State-owned concerns need new solutions

17 Mar, 2023 - 09:03 0 Views
State-owned concerns need new solutions

eBusiness Weekly

The general run of State-owned enterprises and local authorities came in for serious criticism by President Mnangagwa yesterday when he announced the top awards for last year in the Integrated Results-Based Management System, the performance contracts signed by ministers, permanent secretaries, heads of State-owned enterprises and vice-chancellors of State universities.

Most in the private sector would agree with the President, and have been horrified at lack of delivery of services and the sort of money pumped into these by Government or themselves for some time with so little coming out.

The fact that Harare Institute of Technology, an engineering university, was the top State-owned enterprise tells us a lot, as does the second place for Zimdef, an entity that collects a special tax and then uses this to sponsor technical training, and was largely set up so that those private sector enterprises who do train are not wiped out by the enterprises that just poach staff later.

Neither would be listed as a State-owned enterprise by many, although technically they are, but they are not among the companies and parastatals that most of think of when we think of the State business sector.

HIT reached the top place because it has pushed the stress on innovation hubs and applications of practical technical research the furthest. IT has not only been doing practical research for some time, and engineers tell us that if research is not practical it is not engineering, but has gone several steps further.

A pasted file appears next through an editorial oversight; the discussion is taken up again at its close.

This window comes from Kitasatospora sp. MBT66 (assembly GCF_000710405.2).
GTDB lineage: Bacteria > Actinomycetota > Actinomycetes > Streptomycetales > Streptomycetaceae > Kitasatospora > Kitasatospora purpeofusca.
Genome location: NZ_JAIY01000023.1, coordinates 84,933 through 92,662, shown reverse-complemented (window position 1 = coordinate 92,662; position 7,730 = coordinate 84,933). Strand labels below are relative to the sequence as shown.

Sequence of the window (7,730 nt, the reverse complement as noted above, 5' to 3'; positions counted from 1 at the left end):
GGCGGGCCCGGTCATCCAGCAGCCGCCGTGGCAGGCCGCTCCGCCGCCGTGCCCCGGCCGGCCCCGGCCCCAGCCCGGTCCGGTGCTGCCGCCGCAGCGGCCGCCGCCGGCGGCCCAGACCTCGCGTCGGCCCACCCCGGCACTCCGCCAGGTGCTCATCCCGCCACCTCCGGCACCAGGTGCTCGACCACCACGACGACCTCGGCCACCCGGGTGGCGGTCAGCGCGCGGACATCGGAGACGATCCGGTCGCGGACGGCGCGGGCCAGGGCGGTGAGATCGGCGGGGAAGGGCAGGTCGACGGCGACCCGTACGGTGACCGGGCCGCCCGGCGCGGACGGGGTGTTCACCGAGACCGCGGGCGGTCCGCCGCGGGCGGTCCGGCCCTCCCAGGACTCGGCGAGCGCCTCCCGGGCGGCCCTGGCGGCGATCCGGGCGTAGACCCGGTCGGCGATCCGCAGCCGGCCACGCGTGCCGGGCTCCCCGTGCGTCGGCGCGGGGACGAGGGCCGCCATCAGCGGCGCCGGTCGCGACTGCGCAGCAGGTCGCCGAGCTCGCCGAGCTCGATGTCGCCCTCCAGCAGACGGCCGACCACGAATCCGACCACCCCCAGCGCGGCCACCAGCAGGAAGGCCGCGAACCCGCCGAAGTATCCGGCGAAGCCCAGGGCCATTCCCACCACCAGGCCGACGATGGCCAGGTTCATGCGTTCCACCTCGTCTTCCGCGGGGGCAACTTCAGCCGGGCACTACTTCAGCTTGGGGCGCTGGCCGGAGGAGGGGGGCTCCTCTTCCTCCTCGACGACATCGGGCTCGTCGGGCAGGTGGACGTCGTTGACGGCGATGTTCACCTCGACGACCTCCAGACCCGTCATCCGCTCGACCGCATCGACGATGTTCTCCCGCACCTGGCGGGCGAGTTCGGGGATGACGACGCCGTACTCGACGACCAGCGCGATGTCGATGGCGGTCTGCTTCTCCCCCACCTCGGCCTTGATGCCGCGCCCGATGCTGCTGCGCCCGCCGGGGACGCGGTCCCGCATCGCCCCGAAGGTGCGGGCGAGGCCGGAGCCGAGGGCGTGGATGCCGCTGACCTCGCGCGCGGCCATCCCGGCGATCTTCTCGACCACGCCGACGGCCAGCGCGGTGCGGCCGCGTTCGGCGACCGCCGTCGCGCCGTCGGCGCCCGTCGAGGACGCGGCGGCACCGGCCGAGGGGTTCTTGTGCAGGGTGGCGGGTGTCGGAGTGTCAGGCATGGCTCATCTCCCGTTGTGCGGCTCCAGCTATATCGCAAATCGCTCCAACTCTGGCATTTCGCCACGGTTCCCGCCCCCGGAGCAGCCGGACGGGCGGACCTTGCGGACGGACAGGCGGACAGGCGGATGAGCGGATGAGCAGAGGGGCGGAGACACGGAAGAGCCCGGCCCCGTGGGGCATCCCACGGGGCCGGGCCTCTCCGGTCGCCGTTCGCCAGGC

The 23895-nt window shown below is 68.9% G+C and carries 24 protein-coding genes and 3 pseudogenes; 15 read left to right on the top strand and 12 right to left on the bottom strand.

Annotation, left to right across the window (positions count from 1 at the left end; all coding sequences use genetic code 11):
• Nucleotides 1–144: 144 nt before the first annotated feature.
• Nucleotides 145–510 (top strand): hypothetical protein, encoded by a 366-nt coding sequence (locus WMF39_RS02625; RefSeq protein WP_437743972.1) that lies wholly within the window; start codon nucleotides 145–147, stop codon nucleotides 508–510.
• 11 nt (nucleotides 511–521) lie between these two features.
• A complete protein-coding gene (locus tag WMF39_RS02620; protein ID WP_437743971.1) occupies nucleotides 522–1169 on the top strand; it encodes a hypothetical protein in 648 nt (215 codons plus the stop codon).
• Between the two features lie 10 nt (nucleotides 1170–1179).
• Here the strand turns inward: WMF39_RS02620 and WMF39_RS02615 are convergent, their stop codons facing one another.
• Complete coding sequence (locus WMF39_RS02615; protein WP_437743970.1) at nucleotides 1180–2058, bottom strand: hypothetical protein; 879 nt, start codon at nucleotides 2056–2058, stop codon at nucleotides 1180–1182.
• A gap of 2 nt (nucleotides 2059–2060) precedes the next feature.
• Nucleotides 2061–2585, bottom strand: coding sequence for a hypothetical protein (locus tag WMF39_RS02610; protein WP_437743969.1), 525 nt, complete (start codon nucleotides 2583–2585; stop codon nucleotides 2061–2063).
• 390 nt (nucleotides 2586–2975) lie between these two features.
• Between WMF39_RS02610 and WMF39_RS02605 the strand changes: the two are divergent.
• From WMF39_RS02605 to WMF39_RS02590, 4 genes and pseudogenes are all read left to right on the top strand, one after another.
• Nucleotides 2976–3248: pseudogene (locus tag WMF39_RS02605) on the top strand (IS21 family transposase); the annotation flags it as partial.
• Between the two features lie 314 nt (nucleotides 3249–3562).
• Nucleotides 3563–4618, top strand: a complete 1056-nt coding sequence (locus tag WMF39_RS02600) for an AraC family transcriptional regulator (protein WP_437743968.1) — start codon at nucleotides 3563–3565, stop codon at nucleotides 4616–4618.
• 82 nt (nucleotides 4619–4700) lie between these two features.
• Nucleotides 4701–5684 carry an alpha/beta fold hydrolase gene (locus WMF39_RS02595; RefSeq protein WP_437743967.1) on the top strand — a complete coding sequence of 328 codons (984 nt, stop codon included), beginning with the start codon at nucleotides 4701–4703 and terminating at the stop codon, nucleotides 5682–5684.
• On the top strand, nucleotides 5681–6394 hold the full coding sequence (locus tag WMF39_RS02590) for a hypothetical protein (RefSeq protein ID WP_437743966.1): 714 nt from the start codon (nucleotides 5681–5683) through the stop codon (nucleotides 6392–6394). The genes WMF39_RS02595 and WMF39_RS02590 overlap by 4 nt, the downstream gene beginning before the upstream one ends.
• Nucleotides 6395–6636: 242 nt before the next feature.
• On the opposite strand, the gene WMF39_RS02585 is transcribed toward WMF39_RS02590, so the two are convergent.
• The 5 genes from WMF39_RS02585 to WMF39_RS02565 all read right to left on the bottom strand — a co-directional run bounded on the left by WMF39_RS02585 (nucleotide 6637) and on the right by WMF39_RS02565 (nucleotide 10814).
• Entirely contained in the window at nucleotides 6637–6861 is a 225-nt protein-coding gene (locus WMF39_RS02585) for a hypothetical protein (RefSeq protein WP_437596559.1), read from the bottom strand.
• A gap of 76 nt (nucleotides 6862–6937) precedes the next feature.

Several universities now have modest units applying research by offering commercial products and services but HIT has companies that it oversees technically, and must maintain at least some shareholding, but has brought in high-grade business managers to run and do the marketing. The medical oxygen plant at Feruka was among the first of these incubated concerns set up.

This makes sense, to incubate the new enterprise, do the research and ensure the technology and engineering work, but not try and run commercial businesses out of an annexe to the vice-chancellor’s office.

HIT, unlike many State-owned enterprises, pushes its strengths without creating a bureaucracy to reinvent a wheel, which it might not do that well in any case. As a technology university its research will be good and original and will work.

A majority of staff might well be engineers and members of professional engineering institutions but it will have a good leavening of pure scientists: mathematicians, physicists, chemists, material scientists, information scientists and the like. These can not only back up their engineering colleagues with crucial aspects of research, but also ensure graduates not only know how engineering techniques work, but why they work, so they are useful in a fast developing world.